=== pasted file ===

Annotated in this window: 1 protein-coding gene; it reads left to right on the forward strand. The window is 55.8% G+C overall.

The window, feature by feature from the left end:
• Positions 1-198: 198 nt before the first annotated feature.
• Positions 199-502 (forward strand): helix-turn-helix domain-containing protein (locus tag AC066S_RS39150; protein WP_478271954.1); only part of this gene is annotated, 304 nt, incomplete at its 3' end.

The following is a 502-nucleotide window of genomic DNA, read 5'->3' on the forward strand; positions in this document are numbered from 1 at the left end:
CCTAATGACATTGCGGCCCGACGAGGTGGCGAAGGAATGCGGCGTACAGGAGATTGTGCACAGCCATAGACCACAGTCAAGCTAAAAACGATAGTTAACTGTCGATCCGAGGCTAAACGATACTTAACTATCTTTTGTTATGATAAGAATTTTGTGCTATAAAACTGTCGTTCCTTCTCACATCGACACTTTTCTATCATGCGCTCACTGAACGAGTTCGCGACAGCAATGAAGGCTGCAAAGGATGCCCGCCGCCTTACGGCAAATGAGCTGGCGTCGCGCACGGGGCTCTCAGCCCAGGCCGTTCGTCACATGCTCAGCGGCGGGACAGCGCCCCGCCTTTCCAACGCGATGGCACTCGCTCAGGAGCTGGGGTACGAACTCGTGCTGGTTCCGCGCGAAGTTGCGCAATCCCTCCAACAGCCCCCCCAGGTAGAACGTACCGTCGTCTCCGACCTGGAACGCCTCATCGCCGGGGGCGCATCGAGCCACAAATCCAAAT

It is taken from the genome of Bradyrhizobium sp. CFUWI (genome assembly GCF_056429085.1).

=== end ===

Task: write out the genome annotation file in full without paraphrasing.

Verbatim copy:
Annotated in this window: 1 protein-coding gene; it reads left to right on the forward strand. The window is 55.8% G+C overall.

The window, feature by feature from the left end:
• Positions 1-198: 198 nt before the first annotated feature.
• Positions 199-502 (forward strand): helix-turn-helix domain-containing protein (locus tag AC066S_RS39150; protein WP_478271954.1); only part of this gene is annotated, 304 nt, incomplete at its 3' end.

The following is a 502-nucleotide window of genomic DNA, read 5'->3' on the forward strand; positions in this document are numbered from 1 at the left end:
CCTAATGACATTGCGGCCCGACGAGGTGGCGAAGGAATGCGGCGTACAGGAGATTGTGCACAGCCATAGACCACAGTCAAGCTAAAAACGATAGTTAACTGTCGATCCGAGGCTAAACGATACTTAACTATCTTTTGTTATGATAAGAATTTTGTGCTATAAAACTGTCGTTCCTTCTCACATCGACACTTTTCTATCATGCGCTCACTGAACGAGTTCGCGACAGCAATGAAGGCTGCAAAGGATGCCCGCCGCCTTACGGCAAATGAGCTGGCGTCGCGCACGGGGCTCTCAGCCCAGGCCGTTCGTCACATGCTCAGCGGCGGGACAGCGCCCCGCCTTTCCAACGCGATGGCACTCGCTCAGGAGCTGGGGTACGAACTCGTGCTGGTTCCGCGCGAAGTTGCGCAATCCCTCCAACAGCCCCCCCAGGTAGAACGTACCGTCGTCTCCGACCTGGAACGCCTCATCGCCGGGGGCGCATCGAGCCACAAATCCAAAT

It is taken from the genome of Bradyrhizobium sp. CFUWI (genome assembly GCF_056429085.1).